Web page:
Disneyland with ADHD
We just returned from an amazing trip to Disneyland, which is an absolutely perfect introductory Disney experience for kids: totally compact, walkable, and, of course, magical.
My family are Disney Vacation Club members so we’ve been to Walt Disney World many times. Holden’s been there twice: when she was 10 months old and again when she was three and GB was 1 and a half. Needless to say, they don’t remember the trips.
What *I* remembered about that last trip were Holden’s complete and total meltdowns. That trip occurred early on in our journey with Holdy’s ADHD and ODD diagnosis, something we still struggle with everyday, though we’re all getting better at navigating it. But this time around, we were prepared.
My friend Sarah at Savoring the Good let me know about the Disney Disability Access Service (DAS) Card, which was 100% a lifesaver on this trip. During our five-day stay, we only had two minor (really minor) meltdowns. It was a Disney Miracle.
The DAS Card is designed to accommodate guests who aren’t able to wait in a conventional queue due to a disability (including non-apparent disabilities). The card allows guests with special needs to schedule a return time at an attraction so they don’t have to wait in a line for extended periods of time. The guest’s party is also covered under the DAS card.
Here’s how it works:
When you enter Disneyland, head right to City Hall; when you enter California Adventure, head right to the Chamber of Commerce. Be warned: there is usually a line, which kind of sucks to wait in line to avoid waiting in lines, but trust me, it’s worth it. You need to have the guest with special needs with you.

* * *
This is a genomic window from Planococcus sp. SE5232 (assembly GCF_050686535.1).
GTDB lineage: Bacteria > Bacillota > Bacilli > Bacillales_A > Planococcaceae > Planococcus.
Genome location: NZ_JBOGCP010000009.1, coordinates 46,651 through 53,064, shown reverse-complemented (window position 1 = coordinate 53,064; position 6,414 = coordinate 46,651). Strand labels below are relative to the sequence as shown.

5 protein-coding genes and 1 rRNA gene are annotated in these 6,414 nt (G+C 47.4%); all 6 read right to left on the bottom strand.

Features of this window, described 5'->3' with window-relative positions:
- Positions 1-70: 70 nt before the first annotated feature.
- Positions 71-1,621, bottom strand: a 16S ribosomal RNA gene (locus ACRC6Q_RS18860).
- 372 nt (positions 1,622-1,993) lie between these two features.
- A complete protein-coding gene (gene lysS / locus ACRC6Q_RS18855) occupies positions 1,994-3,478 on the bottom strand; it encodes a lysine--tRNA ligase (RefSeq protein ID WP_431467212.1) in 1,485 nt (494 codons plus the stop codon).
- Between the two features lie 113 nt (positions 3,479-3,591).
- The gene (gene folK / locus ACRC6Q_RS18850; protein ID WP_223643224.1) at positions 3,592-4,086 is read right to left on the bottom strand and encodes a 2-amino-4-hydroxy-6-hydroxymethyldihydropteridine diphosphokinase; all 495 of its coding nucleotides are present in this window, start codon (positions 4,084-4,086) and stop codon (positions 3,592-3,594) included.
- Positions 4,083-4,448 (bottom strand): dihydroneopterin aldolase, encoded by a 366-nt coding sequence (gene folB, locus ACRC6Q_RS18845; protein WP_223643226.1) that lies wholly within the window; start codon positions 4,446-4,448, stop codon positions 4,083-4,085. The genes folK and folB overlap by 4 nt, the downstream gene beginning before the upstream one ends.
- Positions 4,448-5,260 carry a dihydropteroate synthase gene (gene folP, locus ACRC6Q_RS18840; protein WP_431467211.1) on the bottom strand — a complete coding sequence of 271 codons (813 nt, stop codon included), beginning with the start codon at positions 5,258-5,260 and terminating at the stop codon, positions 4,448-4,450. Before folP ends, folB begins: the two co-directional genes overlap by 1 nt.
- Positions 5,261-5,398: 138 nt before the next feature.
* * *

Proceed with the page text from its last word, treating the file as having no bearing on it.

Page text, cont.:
Tell the Cast Member that you’re interested in a Disability Access Pass. You don’t need any “official” documentation of a diagnosis (and technically, they can’t ask); they’ll just ask you what your concerns are for your guest.
In my case, I did share that my daughter has ADHD and ODD, does not have a lot of patience, is easily frustrated, and gets anxious in loud and overly stimulating situations, which can all lead to massive meltdowns.
The Cast Member will add the DAS to your child’s ticket (you can use either your paper ticket or the ticket in the Disneyland app, which is helpful if you, ahem, lose your paper tickets).
The Cast Member will most likely give you a map and circle all of the Info Kiosks for you, but be sure to ask for one if they don’t - it’s super helpful!
Tell the Cast Member what ride you’d like a “return time” for. They’ll do some Disney Magic in their little scanny tool thing and tell you what time to show up at the ride.
The wait time they give you is usually about 10 minutes less than the current attraction wait time, but you get to wait elsewhere and enjoy other park stuff (or get your fifth churro of the day) instead of standing in line with an antsy child.
When you get to the attraction, you’ll enter either through the FastPass Lane or the ride exit, depending on the ride. There’s always a Cast Member posted by to help you. You’ll scan your ticket or app like you would a FastPass to enter.
You can only have one active return time at a time, but you CAN use FastPass in addition to the return times.
Once you’ve ridden the ride, you can visit any customer service kiosk around the park to get another return time. There are several and they’re conveniently located:
If your kids have similar diagnoses, I can’t recommend the DAS Pass enough. They also, of course, have DAS at Walt Disney World, which I will definitely be using during our next visit there.
I can honestly say we would not have had the same trip had it not been for the DAS Pass. Any behavioral issues (for both kids) were minor and I actually got to *enjoy* being with my children (which is not something I can often say). Holden and I even spent a late night in Disneyland alone together.
Call it cliche, but our trip truly was magical. I couldn’t help but think, “oh, so THIS is how Disney is supposed to be!” I’m already having Disneyland withdrawal.